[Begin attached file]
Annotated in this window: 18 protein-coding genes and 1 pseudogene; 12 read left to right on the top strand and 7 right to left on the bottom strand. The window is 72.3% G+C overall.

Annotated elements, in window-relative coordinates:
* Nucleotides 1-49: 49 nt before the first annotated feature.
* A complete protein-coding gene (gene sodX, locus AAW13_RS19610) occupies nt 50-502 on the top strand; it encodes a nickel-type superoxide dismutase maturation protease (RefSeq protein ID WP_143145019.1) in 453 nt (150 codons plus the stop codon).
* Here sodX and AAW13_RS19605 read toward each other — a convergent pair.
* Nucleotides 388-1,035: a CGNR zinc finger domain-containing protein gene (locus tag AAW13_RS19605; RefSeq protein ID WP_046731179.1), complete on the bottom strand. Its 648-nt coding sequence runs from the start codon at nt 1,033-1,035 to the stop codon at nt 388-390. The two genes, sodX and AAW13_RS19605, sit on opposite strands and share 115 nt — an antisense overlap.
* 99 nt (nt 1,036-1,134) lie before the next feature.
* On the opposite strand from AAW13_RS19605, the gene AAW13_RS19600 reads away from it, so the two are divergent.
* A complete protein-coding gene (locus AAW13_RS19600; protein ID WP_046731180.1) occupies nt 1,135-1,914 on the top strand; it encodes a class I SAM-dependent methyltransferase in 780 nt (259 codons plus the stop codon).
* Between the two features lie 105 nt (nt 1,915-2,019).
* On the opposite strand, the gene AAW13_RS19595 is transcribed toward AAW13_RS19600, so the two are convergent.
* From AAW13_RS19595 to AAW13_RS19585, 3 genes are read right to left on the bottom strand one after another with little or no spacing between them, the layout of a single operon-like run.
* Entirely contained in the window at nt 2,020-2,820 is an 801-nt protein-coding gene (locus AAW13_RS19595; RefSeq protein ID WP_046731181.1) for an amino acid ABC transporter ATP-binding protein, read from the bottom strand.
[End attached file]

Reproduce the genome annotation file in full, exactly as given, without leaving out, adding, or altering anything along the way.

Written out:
Annotated in this window: 18 protein-coding genes and 1 pseudogene; 12 read left to right on the top strand and 7 right to left on the bottom strand. The window is 72.3% G+C overall.

Annotated elements, in window-relative coordinates:
* Nucleotides 1-49: 49 nt before the first annotated feature.
* A complete protein-coding gene (gene sodX, locus AAW13_RS19610) occupies nt 50-502 on the top strand; it encodes a nickel-type superoxide dismutase maturation protease (RefSeq protein ID WP_143145019.1) in 453 nt (150 codons plus the stop codon).
* Here sodX and AAW13_RS19605 read toward each other — a convergent pair.
* Nucleotides 388-1,035: a CGNR zinc finger domain-containing protein gene (locus tag AAW13_RS19605; RefSeq protein ID WP_046731179.1), complete on the bottom strand. Its 648-nt coding sequence runs from the start codon at nt 1,033-1,035 to the stop codon at nt 388-390. The two genes, sodX and AAW13_RS19605, sit on opposite strands and share 115 nt — an antisense overlap.
* 99 nt (nt 1,036-1,134) lie before the next feature.
* On the opposite strand from AAW13_RS19605, the gene AAW13_RS19600 reads away from it, so the two are divergent.
* A complete protein-coding gene (locus AAW13_RS19600; protein ID WP_046731180.1) occupies nt 1,135-1,914 on the top strand; it encodes a class I SAM-dependent methyltransferase in 780 nt (259 codons plus the stop codon).
* Between the two features lie 105 nt (nt 1,915-2,019).
* On the opposite strand, the gene AAW13_RS19595 is transcribed toward AAW13_RS19600, so the two are convergent.
* From AAW13_RS19595 to AAW13_RS19585, 3 genes are read right to left on the bottom strand one after another with little or no spacing between them, the layout of a single operon-like run.
* Entirely contained in the window at nt 2,020-2,820 is an 801-nt protein-coding gene (locus AAW13_RS19595; RefSeq protein ID WP_046731181.1) for an amino acid ABC transporter ATP-binding protein, read from the bottom strand.